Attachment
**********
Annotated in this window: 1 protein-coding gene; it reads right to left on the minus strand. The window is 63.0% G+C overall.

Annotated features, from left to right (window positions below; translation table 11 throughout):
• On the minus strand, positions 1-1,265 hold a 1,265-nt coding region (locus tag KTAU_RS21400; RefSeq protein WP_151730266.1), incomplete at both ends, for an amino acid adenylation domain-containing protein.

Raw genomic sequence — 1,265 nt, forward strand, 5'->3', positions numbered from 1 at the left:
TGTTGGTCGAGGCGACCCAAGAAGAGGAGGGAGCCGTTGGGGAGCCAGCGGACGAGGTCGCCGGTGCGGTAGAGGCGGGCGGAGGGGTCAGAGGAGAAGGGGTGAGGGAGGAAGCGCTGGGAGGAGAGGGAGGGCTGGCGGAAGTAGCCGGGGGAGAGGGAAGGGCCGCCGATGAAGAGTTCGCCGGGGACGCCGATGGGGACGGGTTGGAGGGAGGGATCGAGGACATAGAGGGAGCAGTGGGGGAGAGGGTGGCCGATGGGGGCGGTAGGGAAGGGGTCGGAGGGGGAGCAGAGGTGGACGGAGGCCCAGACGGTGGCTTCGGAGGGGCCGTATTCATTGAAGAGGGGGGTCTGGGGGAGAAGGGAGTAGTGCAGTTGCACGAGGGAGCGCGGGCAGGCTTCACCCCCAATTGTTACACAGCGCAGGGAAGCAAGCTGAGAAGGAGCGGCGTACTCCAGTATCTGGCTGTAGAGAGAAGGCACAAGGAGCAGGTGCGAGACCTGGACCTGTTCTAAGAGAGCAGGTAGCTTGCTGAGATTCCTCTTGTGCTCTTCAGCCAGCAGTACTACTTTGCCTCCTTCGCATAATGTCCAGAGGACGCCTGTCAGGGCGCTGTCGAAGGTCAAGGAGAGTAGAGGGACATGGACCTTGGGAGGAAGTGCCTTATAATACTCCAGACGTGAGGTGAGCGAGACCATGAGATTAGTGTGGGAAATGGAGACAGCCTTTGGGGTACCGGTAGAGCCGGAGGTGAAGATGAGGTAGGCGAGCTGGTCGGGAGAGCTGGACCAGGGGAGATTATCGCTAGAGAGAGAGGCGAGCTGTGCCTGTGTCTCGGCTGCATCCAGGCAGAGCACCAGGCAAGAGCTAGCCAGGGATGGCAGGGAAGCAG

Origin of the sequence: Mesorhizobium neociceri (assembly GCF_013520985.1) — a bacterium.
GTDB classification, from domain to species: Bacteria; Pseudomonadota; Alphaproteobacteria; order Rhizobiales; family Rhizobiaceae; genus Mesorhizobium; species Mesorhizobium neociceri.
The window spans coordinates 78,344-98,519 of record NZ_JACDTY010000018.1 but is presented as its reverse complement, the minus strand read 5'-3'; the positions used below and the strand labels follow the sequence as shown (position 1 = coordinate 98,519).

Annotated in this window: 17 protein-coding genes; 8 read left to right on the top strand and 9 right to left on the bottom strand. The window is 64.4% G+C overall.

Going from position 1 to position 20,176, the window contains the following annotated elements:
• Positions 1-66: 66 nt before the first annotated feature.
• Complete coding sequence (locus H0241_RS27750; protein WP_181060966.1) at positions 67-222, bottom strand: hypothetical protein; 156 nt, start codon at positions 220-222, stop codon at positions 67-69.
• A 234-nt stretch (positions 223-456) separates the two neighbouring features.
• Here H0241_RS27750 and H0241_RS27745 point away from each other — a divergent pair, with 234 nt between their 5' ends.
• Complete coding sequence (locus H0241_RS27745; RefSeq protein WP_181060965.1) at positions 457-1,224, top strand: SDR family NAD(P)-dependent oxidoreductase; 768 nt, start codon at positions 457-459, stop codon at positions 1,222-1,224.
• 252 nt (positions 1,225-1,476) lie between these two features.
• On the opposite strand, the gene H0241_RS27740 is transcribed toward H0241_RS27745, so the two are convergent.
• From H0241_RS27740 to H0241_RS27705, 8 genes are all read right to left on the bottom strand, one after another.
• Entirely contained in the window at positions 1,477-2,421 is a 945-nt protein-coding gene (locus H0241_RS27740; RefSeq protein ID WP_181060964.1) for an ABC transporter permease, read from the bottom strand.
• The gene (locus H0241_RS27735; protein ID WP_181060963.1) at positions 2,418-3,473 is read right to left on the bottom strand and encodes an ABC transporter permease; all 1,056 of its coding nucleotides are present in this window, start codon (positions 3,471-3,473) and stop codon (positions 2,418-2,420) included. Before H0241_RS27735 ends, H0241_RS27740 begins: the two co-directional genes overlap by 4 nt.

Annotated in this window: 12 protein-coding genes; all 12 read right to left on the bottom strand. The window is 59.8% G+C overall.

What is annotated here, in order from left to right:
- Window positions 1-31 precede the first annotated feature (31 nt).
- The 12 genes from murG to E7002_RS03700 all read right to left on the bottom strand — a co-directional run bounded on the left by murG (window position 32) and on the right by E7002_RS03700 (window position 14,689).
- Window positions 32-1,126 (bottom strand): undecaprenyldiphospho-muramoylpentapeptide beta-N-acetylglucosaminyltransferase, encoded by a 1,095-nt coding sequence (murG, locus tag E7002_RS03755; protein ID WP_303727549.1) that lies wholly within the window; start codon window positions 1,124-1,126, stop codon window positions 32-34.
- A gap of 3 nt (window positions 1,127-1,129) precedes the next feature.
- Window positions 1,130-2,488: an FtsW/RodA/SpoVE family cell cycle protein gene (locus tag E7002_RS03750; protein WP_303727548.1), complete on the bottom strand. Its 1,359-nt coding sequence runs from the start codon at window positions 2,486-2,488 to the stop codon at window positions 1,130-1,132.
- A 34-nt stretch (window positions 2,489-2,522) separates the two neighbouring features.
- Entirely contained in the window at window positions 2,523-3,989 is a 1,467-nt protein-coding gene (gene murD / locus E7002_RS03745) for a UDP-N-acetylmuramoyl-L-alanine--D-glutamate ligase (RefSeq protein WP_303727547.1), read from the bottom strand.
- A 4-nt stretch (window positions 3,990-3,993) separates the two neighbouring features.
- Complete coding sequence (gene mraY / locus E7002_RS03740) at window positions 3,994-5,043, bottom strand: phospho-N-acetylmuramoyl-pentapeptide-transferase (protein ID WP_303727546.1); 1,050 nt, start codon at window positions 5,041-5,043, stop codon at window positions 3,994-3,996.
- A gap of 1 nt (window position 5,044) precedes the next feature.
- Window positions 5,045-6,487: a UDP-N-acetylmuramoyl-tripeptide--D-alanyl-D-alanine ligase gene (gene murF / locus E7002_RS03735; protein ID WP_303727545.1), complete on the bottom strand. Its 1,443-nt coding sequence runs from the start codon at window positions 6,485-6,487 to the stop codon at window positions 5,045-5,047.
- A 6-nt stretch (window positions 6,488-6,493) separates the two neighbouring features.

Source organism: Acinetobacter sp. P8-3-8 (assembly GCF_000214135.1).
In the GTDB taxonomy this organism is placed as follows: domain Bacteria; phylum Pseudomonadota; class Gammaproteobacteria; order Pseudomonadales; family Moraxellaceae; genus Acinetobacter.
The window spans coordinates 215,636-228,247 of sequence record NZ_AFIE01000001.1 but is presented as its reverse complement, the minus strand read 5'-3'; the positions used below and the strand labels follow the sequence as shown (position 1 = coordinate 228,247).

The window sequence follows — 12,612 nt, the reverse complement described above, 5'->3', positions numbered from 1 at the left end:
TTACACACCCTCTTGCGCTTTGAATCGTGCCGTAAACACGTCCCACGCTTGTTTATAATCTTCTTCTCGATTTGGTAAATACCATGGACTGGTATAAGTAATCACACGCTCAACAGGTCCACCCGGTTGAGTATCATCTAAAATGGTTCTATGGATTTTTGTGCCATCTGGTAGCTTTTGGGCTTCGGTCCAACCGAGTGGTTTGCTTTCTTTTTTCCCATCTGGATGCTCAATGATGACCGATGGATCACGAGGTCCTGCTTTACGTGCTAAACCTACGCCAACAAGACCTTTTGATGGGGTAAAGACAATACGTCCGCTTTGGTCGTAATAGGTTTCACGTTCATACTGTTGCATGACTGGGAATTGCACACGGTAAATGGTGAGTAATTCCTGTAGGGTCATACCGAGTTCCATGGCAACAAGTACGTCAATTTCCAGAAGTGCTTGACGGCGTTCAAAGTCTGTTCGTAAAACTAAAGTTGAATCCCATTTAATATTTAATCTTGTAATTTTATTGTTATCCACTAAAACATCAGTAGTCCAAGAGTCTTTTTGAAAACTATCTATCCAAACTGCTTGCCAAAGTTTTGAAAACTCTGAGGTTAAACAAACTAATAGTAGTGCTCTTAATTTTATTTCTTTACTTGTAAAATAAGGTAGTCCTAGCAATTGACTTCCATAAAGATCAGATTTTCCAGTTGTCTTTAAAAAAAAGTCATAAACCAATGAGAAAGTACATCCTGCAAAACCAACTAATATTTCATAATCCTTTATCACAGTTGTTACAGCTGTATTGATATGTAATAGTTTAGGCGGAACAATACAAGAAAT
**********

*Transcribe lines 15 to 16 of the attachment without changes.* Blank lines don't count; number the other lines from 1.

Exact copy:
• Complete coding sequence (locus H0241_RS27745; RefSeq protein WP_181060965.1) at positions 457-1,224, top strand: SDR family NAD(P)-dependent oxidoreductase; 768 nt, start codon at positions 457-459, stop codon at positions 1,222-1,224.
• 252 nt (positions 1,225-1,476) lie between these two features.